Eating attitudes and reasons for exercise among physically active college female students
Weber, Ann (Graduate student)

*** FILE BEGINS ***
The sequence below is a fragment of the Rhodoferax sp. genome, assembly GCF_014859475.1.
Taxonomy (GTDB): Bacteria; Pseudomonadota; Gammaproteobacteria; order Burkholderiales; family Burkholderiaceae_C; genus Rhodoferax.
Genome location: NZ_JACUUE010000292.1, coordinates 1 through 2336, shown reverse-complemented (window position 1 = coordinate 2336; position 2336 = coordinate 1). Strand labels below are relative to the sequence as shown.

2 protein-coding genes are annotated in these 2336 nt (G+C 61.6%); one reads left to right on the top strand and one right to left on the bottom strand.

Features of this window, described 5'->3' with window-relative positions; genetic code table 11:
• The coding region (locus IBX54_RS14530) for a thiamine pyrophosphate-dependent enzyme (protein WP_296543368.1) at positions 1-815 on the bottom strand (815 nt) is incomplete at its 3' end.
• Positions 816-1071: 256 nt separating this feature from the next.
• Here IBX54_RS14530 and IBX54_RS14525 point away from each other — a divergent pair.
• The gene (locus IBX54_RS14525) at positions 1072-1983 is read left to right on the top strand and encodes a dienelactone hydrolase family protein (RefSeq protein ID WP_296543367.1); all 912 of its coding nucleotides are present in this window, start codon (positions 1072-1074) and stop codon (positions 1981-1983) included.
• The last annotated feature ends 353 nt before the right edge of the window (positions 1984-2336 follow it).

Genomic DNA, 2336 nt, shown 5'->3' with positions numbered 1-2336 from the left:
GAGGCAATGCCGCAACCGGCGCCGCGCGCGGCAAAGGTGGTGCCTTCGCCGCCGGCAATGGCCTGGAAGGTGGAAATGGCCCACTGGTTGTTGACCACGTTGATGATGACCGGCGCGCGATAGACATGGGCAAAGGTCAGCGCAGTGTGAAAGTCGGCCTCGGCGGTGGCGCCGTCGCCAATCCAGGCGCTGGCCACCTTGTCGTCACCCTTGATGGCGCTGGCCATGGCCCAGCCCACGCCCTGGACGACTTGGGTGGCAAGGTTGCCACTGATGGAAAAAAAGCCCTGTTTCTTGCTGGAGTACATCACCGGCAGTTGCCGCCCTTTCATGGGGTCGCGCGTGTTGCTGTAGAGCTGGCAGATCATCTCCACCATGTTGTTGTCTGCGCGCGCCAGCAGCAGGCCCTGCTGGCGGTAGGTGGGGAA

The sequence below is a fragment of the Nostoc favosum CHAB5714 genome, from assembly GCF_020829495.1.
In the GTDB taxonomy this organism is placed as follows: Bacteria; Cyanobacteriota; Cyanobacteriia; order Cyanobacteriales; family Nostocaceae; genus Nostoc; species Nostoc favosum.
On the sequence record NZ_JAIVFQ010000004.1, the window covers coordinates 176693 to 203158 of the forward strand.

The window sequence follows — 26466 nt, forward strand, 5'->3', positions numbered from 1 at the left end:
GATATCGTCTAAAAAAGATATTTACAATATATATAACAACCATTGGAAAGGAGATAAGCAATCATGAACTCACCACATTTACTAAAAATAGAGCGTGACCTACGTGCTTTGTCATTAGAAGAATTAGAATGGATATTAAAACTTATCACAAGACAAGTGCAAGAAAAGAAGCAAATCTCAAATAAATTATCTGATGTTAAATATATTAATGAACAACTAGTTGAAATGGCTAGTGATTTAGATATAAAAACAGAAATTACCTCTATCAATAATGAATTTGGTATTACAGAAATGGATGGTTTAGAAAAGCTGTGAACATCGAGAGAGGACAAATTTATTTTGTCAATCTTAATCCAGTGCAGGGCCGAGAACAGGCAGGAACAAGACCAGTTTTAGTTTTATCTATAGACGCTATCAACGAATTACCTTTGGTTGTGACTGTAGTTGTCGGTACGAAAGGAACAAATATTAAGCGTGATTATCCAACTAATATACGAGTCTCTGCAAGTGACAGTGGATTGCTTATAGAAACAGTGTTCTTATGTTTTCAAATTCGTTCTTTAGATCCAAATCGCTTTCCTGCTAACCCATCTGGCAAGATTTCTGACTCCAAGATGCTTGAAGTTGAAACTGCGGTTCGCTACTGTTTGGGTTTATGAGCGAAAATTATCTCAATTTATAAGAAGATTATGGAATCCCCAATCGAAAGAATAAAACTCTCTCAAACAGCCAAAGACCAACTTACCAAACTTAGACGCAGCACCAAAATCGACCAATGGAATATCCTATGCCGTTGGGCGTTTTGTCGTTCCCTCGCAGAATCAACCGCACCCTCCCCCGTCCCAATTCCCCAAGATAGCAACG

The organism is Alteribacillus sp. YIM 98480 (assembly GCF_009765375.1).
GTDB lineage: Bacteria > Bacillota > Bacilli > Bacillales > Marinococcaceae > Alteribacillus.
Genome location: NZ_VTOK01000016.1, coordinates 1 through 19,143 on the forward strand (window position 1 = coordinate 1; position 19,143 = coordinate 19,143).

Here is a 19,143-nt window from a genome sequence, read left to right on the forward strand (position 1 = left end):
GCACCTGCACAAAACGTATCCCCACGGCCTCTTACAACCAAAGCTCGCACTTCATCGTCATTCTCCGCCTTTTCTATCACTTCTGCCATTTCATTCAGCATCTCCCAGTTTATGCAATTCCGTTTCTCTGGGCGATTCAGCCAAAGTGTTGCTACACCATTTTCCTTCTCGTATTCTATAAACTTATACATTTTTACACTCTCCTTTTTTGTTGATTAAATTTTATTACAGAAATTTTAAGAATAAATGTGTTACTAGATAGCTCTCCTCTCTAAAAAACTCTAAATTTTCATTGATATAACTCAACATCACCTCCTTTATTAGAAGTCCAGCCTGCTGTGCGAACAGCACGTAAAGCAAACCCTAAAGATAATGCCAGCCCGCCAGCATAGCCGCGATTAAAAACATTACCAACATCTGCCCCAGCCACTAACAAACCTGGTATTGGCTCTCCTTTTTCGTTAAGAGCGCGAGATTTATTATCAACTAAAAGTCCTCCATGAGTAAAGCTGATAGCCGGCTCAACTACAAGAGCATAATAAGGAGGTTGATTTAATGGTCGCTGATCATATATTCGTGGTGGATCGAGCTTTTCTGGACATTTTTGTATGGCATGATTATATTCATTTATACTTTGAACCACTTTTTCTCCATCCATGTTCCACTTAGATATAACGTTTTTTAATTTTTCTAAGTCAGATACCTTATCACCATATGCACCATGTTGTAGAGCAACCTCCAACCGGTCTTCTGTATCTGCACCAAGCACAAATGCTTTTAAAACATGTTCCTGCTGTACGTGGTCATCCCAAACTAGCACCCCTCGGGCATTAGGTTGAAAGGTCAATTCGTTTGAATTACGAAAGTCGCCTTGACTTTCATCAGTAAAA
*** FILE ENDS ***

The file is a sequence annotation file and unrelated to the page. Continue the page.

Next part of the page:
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Disordered eating attitudes and exercise behaviors are important factors when studying the continuum of eating disorders. An individual's attitude toward eating may influence other behaviors and thoughts toward health and exercise. A convenience sample study was used to examine the relationship between eating attitudes, reasons for exercise, and age among 190 physically active female college students ages 18 to 57. Participants completed the Disordered Eating Attitude Scale (DEAS) and Reasons for Exercise Inventory (REI). Level of exercise was self-reported by the participants and categorized as low, moderate, or high according to the Physical Activity Guidelines for Americans. Pearson's Correlation determined that DEAS scores were significantly related to exercising to control weight (p=.000) and improve appearance (p=.000). There was no association between level of exercise and DEAS score or between age and DEAS score. This suggests that the college females in the study hold high regard to body image and exercise for non-health related reasons.